High-energy density magnesium batteries for smart electrical grids

June 28, 2011

(PhysOrg.com) -- Magnesium-based batteries are, in theory, a very attractive alternative to other batteries.

Magnesium (Mg) is cheap, safe, lightweight, and its compounds are usually non-toxic. Mg is less expensive (metallic [Li] costs about 24 times more than metallic Mg) because Mg is abundant in the Earth’s crust. Mg is safer because it is stable when exposed to the atmosphere. Mg provides a theoretical specific capacity of 2,205 ampere-hours/kilogram, making it an attractive high-energy density system.

Furthermore, it provides two electrons per atom and has electrochemical characteristics similar to Li (12 grams-per-Faraday [g/F], compared to 7 g/F for Li or 23 g/F for sodium).

Proper design and architecture should lead to Mg-based batteries with densities of 400-1,100 watt-hour per kilogram for an open circuit voltage in the range of 0.8 – 2.1 V, which would make it an attractive candidate for electrical grid energy storage and stationary back-up energy.

To make Mg-based batteries practical, researchers at DOE’s National Energy Technology Laboratory are developing novel alloys of Mg doped with different elements such as calcium, zinc, and yttrium. These alloys are being produced by melting and casting as well as powder metallurgy.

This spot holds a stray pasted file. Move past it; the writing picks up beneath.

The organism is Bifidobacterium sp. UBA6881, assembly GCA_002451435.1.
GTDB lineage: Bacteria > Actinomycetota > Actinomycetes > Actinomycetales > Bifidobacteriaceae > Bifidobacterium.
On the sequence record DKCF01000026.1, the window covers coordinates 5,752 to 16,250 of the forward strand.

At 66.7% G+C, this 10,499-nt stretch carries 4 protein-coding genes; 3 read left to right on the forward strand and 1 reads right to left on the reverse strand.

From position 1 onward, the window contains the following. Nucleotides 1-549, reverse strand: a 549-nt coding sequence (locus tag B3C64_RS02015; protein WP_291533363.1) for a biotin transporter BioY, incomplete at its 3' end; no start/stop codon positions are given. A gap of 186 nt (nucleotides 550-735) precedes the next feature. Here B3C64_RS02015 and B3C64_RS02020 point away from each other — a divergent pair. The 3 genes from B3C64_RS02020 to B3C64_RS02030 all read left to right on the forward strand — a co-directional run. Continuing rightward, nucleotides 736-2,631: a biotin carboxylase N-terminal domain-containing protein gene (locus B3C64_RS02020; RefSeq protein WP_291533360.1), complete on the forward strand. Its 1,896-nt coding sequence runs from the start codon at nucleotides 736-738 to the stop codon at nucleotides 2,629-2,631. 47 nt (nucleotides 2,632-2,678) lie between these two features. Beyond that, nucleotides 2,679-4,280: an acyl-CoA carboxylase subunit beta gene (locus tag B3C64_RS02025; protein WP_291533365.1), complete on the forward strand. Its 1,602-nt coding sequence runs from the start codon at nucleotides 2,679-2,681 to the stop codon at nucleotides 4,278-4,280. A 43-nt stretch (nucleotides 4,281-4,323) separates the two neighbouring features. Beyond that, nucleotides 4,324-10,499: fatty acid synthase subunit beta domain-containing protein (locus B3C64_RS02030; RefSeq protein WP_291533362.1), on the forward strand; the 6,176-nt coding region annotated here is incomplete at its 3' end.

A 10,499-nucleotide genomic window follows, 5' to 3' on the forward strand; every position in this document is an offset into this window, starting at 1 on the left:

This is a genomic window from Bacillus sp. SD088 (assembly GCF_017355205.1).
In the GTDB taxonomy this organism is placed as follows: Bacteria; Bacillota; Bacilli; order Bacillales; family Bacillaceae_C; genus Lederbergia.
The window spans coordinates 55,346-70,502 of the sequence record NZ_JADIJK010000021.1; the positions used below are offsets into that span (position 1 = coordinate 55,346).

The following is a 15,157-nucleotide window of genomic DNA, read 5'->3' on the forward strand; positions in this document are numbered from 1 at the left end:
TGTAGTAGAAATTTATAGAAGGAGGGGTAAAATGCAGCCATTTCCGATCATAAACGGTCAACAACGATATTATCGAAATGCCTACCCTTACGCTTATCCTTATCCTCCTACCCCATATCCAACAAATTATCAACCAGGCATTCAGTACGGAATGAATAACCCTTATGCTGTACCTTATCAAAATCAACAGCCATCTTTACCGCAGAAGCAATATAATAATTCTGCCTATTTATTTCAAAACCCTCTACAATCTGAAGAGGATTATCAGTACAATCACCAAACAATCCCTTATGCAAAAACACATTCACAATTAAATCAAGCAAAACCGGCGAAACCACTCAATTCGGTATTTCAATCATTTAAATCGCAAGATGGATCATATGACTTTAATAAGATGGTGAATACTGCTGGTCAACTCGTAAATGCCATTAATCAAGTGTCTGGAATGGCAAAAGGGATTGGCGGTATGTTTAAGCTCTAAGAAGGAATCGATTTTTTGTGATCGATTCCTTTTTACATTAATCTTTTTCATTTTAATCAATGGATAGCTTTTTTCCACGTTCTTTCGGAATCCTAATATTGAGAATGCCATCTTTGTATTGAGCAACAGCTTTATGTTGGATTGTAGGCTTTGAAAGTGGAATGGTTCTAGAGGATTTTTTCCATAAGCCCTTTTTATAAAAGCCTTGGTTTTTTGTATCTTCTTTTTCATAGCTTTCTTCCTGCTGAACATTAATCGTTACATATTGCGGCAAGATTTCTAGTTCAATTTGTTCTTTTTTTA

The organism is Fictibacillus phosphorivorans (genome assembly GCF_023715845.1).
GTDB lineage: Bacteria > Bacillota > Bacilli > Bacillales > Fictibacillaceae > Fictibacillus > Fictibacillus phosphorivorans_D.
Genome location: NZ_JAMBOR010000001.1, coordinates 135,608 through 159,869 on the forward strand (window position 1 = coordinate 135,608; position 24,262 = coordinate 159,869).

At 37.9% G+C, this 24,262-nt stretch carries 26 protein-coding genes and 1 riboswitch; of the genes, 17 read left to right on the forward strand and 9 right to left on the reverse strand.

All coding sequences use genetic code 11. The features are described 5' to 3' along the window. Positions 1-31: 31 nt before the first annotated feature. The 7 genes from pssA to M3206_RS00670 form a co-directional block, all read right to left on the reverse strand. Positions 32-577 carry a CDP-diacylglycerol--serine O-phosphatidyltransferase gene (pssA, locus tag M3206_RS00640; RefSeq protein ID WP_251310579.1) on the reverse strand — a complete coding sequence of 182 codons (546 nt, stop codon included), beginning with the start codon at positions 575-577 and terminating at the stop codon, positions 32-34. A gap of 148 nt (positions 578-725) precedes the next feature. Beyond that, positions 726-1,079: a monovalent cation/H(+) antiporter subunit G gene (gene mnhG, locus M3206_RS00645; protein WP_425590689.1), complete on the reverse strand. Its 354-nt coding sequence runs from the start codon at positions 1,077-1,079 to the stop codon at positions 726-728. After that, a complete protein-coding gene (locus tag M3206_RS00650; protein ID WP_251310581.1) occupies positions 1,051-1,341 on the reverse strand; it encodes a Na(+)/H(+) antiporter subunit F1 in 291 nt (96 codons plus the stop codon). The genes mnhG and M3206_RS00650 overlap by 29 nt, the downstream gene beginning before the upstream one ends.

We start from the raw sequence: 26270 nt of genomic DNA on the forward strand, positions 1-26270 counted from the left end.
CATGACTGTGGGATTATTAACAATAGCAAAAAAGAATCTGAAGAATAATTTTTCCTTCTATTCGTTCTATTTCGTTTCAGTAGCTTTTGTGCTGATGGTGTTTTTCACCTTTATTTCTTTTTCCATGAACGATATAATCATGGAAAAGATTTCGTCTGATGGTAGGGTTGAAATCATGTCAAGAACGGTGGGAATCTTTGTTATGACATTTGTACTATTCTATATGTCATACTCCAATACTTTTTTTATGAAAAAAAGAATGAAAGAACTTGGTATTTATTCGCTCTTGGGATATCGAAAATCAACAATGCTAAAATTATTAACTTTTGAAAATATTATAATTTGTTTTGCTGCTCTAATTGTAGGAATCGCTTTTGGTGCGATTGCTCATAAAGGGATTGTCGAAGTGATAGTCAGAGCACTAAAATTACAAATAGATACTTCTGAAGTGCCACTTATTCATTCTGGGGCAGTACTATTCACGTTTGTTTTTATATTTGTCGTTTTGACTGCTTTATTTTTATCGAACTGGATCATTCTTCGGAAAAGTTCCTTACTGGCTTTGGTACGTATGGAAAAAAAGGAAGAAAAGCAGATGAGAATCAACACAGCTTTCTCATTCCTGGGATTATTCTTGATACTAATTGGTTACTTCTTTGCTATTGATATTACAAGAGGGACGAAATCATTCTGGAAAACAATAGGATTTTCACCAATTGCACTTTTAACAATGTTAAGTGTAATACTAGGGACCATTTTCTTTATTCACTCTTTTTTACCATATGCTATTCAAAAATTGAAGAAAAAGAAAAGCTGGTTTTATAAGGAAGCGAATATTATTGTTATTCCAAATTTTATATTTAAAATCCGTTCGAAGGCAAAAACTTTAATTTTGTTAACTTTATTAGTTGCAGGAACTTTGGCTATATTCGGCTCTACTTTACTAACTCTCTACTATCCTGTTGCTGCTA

A new displacement reaction hypothesis, based on the reaction of nanostructured transition metal with Mg, has resulted in a thermodynamically favorable reversible displacement reaction of transition metals and Mg-alloys.

Recent accomplishments include a new, intermetallic anode compound formulated by melting/casting and synthesis of a new MgMn1-xFexSiO4/C composite, and other transition metal oxide spinel cathode systems. Mg-based electrolytes and other ionic electrolytes have also been developed and are being tested.

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that_guy
not rated yet Jun 28, 2011
This article makes it hard for the layman to compare this - But from what the article has - and some brief research, I believe that various types of lithium batteries have 5-10 times the power capacity of maganesium. So for a battery that needs to be cheap, but doesn't need as high storage capacity per capita, it sounds like magnesium may work well.

However, since you're only saving money by a factor of 2 to 4, once you consider the storage difference, I'm not sure that it would really be the most cost effective option for electrical grids, except as a last resort for immediate power, such as leveling out the power gained from solar and wind.

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